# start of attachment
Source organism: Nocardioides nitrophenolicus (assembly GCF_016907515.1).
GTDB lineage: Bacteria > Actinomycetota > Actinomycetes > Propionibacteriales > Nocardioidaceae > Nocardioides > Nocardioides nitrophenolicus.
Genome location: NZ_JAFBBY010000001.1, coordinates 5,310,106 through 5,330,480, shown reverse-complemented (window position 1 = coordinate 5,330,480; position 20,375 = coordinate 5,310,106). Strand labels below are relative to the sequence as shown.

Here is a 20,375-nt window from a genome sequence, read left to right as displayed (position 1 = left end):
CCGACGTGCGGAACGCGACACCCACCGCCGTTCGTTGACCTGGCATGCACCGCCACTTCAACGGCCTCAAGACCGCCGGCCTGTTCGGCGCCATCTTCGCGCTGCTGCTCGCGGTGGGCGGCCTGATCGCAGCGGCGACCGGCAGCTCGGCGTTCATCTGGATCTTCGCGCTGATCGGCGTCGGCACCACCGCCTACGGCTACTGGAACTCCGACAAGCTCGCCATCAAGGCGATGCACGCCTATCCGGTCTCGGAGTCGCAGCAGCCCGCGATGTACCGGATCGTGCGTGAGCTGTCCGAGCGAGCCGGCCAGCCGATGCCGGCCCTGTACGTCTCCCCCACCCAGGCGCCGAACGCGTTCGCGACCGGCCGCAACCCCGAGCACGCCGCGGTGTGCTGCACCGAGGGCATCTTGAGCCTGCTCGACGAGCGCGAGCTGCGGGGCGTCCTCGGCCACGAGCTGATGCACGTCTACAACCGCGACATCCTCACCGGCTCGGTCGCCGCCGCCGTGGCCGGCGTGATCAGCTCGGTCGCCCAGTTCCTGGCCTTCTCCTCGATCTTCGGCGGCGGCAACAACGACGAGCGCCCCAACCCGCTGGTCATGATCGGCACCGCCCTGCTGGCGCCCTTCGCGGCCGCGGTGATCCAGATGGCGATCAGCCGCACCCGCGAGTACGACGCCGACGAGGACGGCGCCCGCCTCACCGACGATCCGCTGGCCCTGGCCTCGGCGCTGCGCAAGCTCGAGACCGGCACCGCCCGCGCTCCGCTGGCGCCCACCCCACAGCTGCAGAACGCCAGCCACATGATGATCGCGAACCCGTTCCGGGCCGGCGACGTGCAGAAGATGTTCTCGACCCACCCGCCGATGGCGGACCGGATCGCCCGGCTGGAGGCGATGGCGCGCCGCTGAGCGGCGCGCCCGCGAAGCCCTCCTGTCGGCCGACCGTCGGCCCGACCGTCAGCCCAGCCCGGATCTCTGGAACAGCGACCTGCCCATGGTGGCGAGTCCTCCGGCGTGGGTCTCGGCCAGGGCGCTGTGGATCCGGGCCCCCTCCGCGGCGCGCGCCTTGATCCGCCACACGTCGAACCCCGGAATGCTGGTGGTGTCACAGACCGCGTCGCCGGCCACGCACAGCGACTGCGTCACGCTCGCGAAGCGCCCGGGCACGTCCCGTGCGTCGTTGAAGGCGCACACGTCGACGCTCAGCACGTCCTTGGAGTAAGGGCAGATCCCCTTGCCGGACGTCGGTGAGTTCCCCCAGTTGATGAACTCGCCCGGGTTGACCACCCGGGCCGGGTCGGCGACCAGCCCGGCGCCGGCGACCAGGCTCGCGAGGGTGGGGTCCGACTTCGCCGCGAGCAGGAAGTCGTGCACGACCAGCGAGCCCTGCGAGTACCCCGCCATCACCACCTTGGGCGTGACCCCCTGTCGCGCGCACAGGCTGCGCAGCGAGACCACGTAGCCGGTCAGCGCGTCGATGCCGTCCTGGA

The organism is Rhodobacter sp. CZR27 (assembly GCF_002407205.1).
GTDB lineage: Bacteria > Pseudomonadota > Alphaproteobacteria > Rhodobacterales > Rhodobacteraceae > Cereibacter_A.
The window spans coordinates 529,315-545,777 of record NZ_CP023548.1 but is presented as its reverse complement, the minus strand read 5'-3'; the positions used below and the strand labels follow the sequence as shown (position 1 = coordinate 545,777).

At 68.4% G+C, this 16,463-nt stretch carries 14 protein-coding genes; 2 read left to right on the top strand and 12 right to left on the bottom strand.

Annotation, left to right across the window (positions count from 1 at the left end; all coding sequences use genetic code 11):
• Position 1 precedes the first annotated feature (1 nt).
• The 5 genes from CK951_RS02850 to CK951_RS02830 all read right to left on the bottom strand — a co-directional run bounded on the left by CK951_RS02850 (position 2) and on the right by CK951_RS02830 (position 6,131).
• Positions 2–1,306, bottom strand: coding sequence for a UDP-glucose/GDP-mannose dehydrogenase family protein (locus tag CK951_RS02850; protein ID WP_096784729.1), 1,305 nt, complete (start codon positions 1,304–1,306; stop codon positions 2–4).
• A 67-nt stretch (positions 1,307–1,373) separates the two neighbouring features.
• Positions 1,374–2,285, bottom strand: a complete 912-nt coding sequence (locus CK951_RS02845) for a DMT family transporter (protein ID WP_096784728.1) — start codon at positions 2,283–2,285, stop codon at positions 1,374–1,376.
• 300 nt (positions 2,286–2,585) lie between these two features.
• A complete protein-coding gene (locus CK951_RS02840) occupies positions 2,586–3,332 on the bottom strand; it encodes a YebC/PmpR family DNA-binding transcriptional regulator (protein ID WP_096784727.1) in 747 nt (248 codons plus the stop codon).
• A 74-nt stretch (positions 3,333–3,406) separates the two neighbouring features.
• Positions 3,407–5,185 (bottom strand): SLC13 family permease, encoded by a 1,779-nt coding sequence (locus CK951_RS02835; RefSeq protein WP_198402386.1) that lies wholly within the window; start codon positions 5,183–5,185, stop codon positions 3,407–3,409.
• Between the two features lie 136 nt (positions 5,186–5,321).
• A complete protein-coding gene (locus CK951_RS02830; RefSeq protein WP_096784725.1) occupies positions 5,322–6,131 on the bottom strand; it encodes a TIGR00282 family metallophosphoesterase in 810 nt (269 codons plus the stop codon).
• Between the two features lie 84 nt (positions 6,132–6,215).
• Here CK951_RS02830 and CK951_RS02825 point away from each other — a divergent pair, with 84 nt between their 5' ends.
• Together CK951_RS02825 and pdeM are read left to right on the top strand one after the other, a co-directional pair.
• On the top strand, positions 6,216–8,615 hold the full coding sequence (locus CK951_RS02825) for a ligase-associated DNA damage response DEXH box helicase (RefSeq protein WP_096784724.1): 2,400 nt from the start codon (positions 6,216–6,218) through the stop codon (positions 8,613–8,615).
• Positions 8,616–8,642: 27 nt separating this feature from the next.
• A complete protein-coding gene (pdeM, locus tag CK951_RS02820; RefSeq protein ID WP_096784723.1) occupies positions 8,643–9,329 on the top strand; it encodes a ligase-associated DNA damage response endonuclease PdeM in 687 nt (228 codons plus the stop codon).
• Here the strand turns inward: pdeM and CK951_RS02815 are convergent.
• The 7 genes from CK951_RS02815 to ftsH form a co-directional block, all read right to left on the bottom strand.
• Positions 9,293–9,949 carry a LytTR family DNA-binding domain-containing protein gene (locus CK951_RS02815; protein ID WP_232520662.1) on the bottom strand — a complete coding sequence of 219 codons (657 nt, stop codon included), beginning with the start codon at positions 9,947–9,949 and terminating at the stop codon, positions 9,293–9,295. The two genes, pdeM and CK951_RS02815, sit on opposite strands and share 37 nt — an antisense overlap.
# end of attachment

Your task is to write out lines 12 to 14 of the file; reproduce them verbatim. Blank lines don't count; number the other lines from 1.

• The 5 genes from CK951_RS02850 to CK951_RS02830 all read right to left on the bottom strand — a co-directional run bounded on the left by CK951_RS02850 (position 2) and on the right by CK951_RS02830 (position 6,131).
• Positions 2–1,306, bottom strand: coding sequence for a UDP-glucose/GDP-mannose dehydrogenase family protein (locus tag CK951_RS02850; protein ID WP_096784729.1), 1,305 nt, complete (start codon positions 1,304–1,306; stop codon positions 2–4).
• A 67-nt stretch (positions 1,307–1,373) separates the two neighbouring features.